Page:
ONT Re: Quine -- Two Dogmas Of Empiricism
TDOE. Note 13
| 3. Interchangeability (cont.)
| What we need is an account of cognitive synonymy
| not presupposing analyticity -- if we are to explain
| analyticity conversely with help of cognitive synonymy
| as undertaken in Section 1. And indeed such an independent
| account of cognitive synonymy is at present up for consideration,
| namely, interchangeability 'salva veritate' everywhere except within
| words. The question before us, to resume the thread at last, is whether
| such interchangeability is a sufficient condition for cognitive synonymy.
| We can quickly assure ourselves that it is, by examples of the following
| sort. The statement:
| (4) Necessarily all and only bachelors are bachelors
| is evidently true, even supposing "necessarily" so narrowly construed as
| to be truly applicable only to analytic statements. Then, if "bachelor"
| and "unmarried man" are interchangeable 'salva veritate', the result:
| (5) Necessarily all and only bachelors are unmarried men
| of putting "unmarried man" for an occurrence of "bachelor" in (4) must,
| like (4), be true. But to say that (5) is true is to say that (3) is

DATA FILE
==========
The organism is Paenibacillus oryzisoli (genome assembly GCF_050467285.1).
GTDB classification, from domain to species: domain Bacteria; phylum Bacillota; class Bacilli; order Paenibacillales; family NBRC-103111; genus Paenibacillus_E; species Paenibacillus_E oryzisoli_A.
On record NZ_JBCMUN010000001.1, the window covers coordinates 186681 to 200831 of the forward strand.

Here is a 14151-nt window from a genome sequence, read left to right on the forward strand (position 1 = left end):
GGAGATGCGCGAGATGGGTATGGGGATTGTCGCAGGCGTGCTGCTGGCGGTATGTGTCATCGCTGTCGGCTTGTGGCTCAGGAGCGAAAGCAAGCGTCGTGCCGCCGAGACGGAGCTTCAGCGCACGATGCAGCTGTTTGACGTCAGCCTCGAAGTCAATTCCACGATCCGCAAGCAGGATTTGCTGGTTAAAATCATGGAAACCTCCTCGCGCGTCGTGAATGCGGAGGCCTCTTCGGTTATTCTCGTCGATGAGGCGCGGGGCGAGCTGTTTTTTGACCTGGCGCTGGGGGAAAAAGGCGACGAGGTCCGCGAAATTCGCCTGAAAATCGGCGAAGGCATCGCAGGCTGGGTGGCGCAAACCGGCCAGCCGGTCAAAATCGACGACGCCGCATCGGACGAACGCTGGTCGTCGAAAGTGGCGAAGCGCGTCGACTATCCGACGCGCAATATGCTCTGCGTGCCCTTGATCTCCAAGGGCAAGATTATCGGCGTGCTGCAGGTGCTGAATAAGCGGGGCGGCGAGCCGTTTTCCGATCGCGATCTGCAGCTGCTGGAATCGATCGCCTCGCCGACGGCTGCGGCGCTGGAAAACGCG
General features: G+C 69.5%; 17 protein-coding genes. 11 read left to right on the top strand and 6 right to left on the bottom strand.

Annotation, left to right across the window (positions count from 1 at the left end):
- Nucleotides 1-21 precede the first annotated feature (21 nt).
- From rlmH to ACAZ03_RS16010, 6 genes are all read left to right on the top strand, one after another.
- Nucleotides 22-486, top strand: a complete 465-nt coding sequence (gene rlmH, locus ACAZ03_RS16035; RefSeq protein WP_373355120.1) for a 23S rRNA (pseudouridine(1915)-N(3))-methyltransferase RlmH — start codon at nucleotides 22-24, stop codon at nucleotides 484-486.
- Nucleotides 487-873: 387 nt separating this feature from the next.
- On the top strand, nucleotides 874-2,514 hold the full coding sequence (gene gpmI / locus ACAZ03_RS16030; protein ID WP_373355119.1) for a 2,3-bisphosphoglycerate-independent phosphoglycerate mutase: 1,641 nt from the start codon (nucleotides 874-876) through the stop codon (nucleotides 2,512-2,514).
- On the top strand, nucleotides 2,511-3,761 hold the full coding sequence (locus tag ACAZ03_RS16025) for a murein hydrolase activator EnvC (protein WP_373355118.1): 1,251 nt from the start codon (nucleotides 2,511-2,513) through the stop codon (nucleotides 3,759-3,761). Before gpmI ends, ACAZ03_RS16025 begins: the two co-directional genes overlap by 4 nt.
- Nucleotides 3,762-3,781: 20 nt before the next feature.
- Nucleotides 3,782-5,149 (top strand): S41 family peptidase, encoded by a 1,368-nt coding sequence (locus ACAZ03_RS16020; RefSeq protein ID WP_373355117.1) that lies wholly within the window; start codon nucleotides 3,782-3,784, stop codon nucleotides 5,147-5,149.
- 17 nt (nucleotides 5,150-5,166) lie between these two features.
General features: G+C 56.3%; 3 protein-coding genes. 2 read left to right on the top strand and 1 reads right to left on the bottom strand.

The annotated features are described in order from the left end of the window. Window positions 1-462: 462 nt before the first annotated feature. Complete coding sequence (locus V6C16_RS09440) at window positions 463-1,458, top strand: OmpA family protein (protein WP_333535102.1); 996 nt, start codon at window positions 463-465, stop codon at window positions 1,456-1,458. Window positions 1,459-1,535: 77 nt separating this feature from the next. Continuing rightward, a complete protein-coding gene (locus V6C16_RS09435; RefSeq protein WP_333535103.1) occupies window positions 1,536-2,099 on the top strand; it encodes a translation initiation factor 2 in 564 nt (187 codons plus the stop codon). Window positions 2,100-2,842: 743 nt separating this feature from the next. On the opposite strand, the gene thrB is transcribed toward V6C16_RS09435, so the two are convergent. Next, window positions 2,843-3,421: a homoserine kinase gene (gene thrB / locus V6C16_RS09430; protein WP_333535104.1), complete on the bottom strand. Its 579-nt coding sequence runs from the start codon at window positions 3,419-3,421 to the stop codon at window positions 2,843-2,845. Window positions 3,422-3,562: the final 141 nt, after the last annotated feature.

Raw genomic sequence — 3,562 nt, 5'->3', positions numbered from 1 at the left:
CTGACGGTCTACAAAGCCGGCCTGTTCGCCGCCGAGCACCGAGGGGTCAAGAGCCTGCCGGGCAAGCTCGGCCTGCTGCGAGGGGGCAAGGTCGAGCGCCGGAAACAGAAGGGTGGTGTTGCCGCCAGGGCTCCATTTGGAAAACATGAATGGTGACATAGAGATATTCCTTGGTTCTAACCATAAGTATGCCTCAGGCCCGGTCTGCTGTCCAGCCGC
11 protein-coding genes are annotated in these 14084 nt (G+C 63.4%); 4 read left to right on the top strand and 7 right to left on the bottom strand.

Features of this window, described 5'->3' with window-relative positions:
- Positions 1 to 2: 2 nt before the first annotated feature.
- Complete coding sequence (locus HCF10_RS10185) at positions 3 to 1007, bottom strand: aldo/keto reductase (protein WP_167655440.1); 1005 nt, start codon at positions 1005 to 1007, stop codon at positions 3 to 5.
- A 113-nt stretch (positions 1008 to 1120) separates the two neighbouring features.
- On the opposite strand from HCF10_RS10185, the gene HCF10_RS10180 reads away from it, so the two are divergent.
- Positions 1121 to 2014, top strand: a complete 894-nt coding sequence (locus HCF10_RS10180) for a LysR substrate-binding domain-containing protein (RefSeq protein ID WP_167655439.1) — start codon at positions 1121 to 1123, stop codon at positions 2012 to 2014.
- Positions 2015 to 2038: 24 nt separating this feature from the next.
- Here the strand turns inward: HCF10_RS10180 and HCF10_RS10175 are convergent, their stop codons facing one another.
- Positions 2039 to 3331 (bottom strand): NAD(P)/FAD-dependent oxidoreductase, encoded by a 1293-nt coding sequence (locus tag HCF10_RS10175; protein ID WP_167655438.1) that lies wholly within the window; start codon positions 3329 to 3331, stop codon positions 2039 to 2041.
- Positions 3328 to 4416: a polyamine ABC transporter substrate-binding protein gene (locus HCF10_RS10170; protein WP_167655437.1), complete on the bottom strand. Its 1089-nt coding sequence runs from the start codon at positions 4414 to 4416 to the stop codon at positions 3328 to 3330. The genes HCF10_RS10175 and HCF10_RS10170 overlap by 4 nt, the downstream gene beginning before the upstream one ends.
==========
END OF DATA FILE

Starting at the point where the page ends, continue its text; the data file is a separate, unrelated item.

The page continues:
| analytic, and hence that "bachelor" and "unmarried man" are cognitively
| Let us see what there is about the above argument that gives it its air
| of hocus-pocus. The condition of interchangeability 'salva veritate'
| varies in its force with variations in the richness of the language
| at hand. The above argument supposes we are working with a language
| rich enough to contain the adverb "necessarily", this adverb being so
| construed as to yield truth when and only when applied to an analytic
| statement. But can we condone a language which contains such an adverb?
| Does the adverb really make sense? To suppose that it does is to suppose
| that we have already made satisfactory sense of "analytic". Then what are
| we so hard at work on right now?
| Our argument is not flatly circular, but something like it.
| It has the form, figuratively speaking, of a closed curve
| in space.
| Quine, "Two Dogmas", pp. 29-30.
| W.V. Quine,
|"Two Dogmas of Empiricism", 'Philosophical Review', January 1951.
| Reprinted as pages 20-46 in 'From a Logical Point of View',
| 2nd edition, Harvard University Press, Cambridge, MA, 1980.